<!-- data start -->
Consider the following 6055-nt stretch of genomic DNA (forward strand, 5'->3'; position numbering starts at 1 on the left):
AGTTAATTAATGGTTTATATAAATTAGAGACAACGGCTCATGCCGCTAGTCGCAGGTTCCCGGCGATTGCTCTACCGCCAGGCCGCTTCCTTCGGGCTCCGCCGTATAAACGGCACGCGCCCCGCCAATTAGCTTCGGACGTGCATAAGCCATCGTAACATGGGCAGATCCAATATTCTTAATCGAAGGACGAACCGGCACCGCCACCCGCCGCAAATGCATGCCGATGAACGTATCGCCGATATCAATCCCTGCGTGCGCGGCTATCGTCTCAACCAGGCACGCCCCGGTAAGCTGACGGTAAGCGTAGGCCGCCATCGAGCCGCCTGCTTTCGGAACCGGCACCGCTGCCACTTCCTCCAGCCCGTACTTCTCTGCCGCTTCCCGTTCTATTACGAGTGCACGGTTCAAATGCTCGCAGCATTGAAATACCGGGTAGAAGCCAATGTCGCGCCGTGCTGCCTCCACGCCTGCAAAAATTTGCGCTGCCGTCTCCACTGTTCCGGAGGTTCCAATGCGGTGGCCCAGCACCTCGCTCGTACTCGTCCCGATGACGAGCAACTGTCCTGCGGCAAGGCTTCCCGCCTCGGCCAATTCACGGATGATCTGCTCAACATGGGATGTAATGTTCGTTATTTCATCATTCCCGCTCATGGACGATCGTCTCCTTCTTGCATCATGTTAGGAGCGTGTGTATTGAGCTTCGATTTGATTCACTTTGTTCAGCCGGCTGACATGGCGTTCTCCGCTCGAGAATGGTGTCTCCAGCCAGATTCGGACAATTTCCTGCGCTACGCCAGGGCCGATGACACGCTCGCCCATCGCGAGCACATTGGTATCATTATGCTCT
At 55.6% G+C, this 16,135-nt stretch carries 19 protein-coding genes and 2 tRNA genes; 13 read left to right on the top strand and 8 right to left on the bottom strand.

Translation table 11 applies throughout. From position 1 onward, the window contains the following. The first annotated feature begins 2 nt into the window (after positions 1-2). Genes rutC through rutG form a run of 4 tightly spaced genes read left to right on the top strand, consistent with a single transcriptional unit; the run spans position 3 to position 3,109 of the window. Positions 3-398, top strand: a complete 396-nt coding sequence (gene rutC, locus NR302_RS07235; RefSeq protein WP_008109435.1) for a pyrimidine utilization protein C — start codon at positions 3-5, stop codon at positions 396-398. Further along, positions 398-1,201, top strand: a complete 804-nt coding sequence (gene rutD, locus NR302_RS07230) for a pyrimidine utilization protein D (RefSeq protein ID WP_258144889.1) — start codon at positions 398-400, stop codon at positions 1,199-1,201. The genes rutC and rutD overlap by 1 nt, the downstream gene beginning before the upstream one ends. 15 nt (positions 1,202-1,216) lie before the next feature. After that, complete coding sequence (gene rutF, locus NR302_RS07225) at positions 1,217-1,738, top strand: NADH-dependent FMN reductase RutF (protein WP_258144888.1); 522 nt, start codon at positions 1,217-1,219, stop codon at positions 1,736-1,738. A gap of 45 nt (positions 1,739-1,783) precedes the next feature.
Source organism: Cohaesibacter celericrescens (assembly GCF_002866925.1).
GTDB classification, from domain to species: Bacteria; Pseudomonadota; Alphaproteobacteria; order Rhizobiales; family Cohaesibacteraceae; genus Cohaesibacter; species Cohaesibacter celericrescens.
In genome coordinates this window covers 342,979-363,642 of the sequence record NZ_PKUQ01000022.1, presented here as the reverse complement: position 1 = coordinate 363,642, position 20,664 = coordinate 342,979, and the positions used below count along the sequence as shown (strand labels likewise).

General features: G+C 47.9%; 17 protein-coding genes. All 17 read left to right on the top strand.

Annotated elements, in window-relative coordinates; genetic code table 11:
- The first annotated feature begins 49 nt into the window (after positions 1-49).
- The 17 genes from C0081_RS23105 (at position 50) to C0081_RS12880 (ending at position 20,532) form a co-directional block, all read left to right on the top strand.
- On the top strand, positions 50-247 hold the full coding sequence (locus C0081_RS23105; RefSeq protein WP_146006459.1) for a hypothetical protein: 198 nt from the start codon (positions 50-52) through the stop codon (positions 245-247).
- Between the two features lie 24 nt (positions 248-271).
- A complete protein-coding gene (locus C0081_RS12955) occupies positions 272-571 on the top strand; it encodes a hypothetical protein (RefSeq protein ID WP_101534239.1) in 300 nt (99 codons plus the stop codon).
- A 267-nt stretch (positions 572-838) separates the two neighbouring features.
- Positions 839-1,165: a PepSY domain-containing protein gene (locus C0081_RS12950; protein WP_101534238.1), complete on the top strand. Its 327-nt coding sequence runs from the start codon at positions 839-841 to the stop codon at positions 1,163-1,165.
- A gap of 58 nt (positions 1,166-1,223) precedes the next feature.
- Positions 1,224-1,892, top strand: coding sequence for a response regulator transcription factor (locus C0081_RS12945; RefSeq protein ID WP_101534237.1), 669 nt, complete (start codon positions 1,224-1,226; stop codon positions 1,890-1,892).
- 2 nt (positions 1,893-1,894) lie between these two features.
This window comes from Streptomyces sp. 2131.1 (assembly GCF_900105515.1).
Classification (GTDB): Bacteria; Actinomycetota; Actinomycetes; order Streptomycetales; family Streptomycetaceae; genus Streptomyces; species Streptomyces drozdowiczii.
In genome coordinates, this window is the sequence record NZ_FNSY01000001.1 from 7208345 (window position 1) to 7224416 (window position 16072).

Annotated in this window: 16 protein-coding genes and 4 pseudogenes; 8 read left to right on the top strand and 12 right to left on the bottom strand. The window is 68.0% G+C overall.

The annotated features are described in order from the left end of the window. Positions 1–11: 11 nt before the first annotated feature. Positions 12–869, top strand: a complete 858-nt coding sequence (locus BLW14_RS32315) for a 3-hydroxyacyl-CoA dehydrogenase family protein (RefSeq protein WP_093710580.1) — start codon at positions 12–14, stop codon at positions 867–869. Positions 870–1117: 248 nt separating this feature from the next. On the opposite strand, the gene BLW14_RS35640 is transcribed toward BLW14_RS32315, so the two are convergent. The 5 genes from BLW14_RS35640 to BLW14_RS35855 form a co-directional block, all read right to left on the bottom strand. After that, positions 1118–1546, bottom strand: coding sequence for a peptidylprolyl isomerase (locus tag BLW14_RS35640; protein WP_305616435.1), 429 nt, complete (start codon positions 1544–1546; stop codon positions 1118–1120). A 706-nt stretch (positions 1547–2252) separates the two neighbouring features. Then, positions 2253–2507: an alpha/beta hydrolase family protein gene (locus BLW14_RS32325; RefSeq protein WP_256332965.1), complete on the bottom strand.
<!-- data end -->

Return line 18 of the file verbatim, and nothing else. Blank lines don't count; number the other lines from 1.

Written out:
- Positions 1,224-1,892, top strand: coding sequence for a response regulator transcription factor (locus C0081_RS12945; RefSeq protein ID WP_101534237.1), 669 nt, complete (start codon positions 1,224-1,226; stop codon positions 1,890-1,892).